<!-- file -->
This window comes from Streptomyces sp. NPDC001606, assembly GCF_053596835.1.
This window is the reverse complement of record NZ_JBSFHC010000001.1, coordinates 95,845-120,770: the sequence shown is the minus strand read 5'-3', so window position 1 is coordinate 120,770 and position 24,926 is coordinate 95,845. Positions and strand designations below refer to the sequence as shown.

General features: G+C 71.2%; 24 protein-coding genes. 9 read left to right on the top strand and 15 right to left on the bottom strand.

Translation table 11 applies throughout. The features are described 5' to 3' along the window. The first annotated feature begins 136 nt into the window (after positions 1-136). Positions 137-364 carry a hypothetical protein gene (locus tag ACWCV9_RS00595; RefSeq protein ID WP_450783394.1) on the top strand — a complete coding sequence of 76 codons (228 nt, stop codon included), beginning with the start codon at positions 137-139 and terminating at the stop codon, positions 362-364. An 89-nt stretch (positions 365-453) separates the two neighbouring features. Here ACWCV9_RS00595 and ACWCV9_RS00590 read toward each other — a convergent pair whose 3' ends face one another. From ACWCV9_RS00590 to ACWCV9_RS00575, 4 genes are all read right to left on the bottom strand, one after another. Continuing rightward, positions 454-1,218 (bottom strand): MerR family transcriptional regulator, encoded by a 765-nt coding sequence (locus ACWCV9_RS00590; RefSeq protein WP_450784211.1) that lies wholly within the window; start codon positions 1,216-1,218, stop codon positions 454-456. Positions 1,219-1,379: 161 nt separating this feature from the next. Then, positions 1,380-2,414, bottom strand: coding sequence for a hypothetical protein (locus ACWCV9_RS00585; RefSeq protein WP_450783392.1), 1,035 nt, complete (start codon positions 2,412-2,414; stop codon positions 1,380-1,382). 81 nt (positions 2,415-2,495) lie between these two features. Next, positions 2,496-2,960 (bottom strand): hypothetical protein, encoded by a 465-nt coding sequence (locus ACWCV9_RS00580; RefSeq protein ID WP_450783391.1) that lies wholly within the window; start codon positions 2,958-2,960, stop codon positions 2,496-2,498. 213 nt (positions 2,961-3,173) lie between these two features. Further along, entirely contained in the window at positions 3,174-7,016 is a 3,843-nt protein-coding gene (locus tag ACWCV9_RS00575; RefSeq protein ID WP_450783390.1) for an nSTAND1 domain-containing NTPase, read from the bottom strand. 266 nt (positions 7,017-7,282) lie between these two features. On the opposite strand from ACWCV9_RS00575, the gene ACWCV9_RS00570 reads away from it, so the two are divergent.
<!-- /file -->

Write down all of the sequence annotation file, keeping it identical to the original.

This window comes from Streptomyces sp. NPDC001606, assembly GCF_053596835.1.
This window is the reverse complement of record NZ_JBSFHC010000001.1, coordinates 95,845-120,770: the sequence shown is the minus strand read 5'-3', so window position 1 is coordinate 120,770 and position 24,926 is coordinate 95,845. Positions and strand designations below refer to the sequence as shown.

General features: G+C 71.2%; 24 protein-coding genes. 9 read left to right on the top strand and 15 right to left on the bottom strand.

Translation table 11 applies throughout. The features are described 5' to 3' along the window. The first annotated feature begins 136 nt into the window (after positions 1-136). Positions 137-364 carry a hypothetical protein gene (locus tag ACWCV9_RS00595; RefSeq protein ID WP_450783394.1) on the top strand — a complete coding sequence of 76 codons (228 nt, stop codon included), beginning with the start codon at positions 137-139 and terminating at the stop codon, positions 362-364. An 89-nt stretch (positions 365-453) separates the two neighbouring features. Here ACWCV9_RS00595 and ACWCV9_RS00590 read toward each other — a convergent pair whose 3' ends face one another. From ACWCV9_RS00590 to ACWCV9_RS00575, 4 genes are all read right to left on the bottom strand, one after another. Continuing rightward, positions 454-1,218 (bottom strand): MerR family transcriptional regulator, encoded by a 765-nt coding sequence (locus ACWCV9_RS00590; RefSeq protein WP_450784211.1) that lies wholly within the window; start codon positions 1,216-1,218, stop codon positions 454-456. Positions 1,219-1,379: 161 nt separating this feature from the next. Then, positions 1,380-2,414, bottom strand: coding sequence for a hypothetical protein (locus ACWCV9_RS00585; RefSeq protein WP_450783392.1), 1,035 nt, complete (start codon positions 2,412-2,414; stop codon positions 1,380-1,382). 81 nt (positions 2,415-2,495) lie between these two features. Next, positions 2,496-2,960 (bottom strand): hypothetical protein, encoded by a 465-nt coding sequence (locus ACWCV9_RS00580; RefSeq protein ID WP_450783391.1) that lies wholly within the window; start codon positions 2,958-2,960, stop codon positions 2,496-2,498. 213 nt (positions 2,961-3,173) lie between these two features. Further along, entirely contained in the window at positions 3,174-7,016 is a 3,843-nt protein-coding gene (locus tag ACWCV9_RS00575; RefSeq protein ID WP_450783390.1) for an nSTAND1 domain-containing NTPase, read from the bottom strand. 266 nt (positions 7,017-7,282) lie between these two features. On the opposite strand from ACWCV9_RS00575, the gene ACWCV9_RS00570 reads away from it, so the two are divergent.